Two courthouses constructed in the mid and late 19th Century. The 1896 Courthouse was the ending point of the march that took place days after the assassination of the Rev. Martin Luther King in 1968. A marker located in front of the 1855 Courthouse honors the historic role that the courthouses played in local civil rights history.
There has been a county courthouse located in downtown South Bend, near the intersection of Washington and Main streets since 1831. The first courthouse, which was constructed that year, became the focal point of trials involving people who worked to assist escaped slaves during the 1840s and 1850s. Two of the court cases argued in the 1831 Courthouse – Norris v. Newton and Norris v. Crocker, ultimately reached the United States Supreme Court.
The 1831 courthouse was replaced in 1855 by the building that currently houses the St. Joseph County Small Claims Court. That Greek revival structure was designed by architect John M. Van Osdel and is the oldest building in downtown South Bend. The 1855 Courthouse served as the St. Joseph County Courthouse for more than 40 years and was moved to its current location near the intersection South Lafayette Boulevard and Washington Street to make room for a larger courthouse that opened in 1896.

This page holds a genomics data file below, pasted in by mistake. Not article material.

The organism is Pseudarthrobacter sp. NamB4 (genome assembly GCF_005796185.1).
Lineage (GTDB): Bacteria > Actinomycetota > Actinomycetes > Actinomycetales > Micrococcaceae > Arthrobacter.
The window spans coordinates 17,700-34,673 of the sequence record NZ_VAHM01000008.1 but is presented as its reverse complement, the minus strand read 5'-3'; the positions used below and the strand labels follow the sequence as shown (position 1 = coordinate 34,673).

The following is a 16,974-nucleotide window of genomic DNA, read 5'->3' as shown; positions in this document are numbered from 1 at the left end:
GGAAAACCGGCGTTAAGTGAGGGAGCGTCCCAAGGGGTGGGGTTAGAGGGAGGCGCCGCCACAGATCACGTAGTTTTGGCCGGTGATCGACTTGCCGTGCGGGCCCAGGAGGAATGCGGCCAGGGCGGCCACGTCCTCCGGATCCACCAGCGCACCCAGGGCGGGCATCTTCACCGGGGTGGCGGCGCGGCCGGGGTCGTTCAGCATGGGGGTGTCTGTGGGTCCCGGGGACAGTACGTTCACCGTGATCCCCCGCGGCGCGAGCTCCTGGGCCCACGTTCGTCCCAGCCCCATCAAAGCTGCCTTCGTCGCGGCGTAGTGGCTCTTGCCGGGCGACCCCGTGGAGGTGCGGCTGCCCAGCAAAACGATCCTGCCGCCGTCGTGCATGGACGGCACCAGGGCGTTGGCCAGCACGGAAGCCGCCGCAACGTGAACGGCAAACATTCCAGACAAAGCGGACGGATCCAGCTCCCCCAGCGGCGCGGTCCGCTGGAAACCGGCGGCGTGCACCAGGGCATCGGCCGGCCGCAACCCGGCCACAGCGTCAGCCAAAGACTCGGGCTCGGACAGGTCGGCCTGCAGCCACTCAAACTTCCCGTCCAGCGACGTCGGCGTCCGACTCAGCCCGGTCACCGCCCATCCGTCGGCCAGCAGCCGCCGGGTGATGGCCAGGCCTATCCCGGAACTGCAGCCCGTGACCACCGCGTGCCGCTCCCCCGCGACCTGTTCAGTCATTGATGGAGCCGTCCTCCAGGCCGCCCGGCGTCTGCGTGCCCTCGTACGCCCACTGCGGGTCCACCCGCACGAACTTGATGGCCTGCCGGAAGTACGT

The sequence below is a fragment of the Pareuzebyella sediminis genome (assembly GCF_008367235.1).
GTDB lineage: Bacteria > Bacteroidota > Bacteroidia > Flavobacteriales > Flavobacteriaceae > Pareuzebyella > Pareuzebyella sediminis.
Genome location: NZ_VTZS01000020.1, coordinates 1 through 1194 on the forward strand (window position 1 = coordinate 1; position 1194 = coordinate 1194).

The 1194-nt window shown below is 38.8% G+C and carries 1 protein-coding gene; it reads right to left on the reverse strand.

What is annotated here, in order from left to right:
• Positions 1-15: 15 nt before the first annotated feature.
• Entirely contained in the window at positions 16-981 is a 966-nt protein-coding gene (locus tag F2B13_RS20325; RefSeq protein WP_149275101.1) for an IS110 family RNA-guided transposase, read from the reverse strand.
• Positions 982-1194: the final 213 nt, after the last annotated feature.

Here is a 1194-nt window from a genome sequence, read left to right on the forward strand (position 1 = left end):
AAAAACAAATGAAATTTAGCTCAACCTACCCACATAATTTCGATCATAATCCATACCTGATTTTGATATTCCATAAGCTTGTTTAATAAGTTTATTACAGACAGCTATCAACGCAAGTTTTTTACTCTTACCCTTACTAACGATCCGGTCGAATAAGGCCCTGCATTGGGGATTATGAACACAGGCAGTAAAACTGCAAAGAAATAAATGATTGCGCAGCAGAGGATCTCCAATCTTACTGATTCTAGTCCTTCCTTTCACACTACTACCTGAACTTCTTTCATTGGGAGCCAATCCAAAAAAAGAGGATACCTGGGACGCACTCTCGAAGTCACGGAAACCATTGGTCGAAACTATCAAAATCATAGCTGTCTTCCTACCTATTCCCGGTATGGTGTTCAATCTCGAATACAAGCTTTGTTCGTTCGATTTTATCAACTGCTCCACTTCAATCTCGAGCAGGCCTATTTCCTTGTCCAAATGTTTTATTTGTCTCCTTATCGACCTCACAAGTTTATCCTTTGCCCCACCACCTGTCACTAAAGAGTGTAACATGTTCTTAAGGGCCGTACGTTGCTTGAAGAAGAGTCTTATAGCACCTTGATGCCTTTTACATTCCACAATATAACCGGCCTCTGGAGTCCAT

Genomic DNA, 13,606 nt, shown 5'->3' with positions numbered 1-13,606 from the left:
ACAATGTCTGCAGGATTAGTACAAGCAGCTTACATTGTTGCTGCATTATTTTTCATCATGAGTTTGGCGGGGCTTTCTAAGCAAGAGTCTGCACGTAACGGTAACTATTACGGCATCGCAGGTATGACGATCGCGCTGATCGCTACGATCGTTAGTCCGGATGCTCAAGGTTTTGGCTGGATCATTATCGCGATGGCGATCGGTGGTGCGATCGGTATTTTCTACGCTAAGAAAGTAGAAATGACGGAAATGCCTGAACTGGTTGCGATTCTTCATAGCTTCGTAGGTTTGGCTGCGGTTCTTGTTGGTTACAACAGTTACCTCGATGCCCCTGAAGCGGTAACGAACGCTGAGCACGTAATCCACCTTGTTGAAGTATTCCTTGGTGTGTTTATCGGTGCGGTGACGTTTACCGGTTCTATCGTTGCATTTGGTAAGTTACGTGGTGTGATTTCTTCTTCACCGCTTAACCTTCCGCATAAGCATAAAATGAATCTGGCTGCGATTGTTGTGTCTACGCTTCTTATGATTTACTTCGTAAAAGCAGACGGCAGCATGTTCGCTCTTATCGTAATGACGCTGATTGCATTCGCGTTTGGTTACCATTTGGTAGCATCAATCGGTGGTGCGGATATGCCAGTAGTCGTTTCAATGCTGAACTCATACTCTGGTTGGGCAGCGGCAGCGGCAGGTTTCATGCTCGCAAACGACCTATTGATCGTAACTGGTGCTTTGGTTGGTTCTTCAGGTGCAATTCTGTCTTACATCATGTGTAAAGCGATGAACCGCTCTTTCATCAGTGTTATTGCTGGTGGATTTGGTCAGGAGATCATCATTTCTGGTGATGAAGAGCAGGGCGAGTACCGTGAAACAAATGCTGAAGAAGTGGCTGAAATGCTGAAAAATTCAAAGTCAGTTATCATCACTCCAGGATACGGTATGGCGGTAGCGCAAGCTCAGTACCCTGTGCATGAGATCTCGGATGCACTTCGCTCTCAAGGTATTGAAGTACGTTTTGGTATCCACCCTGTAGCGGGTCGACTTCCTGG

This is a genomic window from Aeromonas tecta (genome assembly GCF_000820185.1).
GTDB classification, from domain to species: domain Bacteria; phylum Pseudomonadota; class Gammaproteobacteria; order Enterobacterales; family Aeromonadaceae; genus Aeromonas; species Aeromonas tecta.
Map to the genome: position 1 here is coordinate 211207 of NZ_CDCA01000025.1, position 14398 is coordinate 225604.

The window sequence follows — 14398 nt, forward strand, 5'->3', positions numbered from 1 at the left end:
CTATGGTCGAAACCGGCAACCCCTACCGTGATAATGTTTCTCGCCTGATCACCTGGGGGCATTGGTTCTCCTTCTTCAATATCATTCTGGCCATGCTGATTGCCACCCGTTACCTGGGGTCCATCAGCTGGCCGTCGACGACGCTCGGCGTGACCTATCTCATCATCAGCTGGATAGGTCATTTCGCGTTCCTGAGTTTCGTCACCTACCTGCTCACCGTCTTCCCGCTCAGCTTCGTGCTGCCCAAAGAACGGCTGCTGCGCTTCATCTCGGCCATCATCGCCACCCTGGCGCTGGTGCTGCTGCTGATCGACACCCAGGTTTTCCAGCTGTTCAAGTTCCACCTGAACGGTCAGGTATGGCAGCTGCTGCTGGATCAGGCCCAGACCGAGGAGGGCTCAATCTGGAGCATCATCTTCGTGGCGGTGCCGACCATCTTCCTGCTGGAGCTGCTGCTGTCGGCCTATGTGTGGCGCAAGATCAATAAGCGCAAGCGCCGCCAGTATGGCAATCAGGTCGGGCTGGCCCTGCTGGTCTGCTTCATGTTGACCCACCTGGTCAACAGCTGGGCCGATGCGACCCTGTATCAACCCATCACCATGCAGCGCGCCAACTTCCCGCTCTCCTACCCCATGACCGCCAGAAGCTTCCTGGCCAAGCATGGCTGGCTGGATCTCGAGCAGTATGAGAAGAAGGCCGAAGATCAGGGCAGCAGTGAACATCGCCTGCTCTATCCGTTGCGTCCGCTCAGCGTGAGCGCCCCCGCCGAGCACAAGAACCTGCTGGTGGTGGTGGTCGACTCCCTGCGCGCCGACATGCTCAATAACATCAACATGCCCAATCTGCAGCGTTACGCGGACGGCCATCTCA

That courthouse is where civil and criminal trials are held. The 1896 Courthouse has also been the site of many public demonstrations, and it was the ending point of a silent protest march held in South Bend days after the assassination of the Rev. Martin Luther King, Jr. in 1968. A historical marker commemorating the key role that the courthouses played in civil and human rights history was erected on South Lafayette Boulevard in front of the 1855 Courthouse.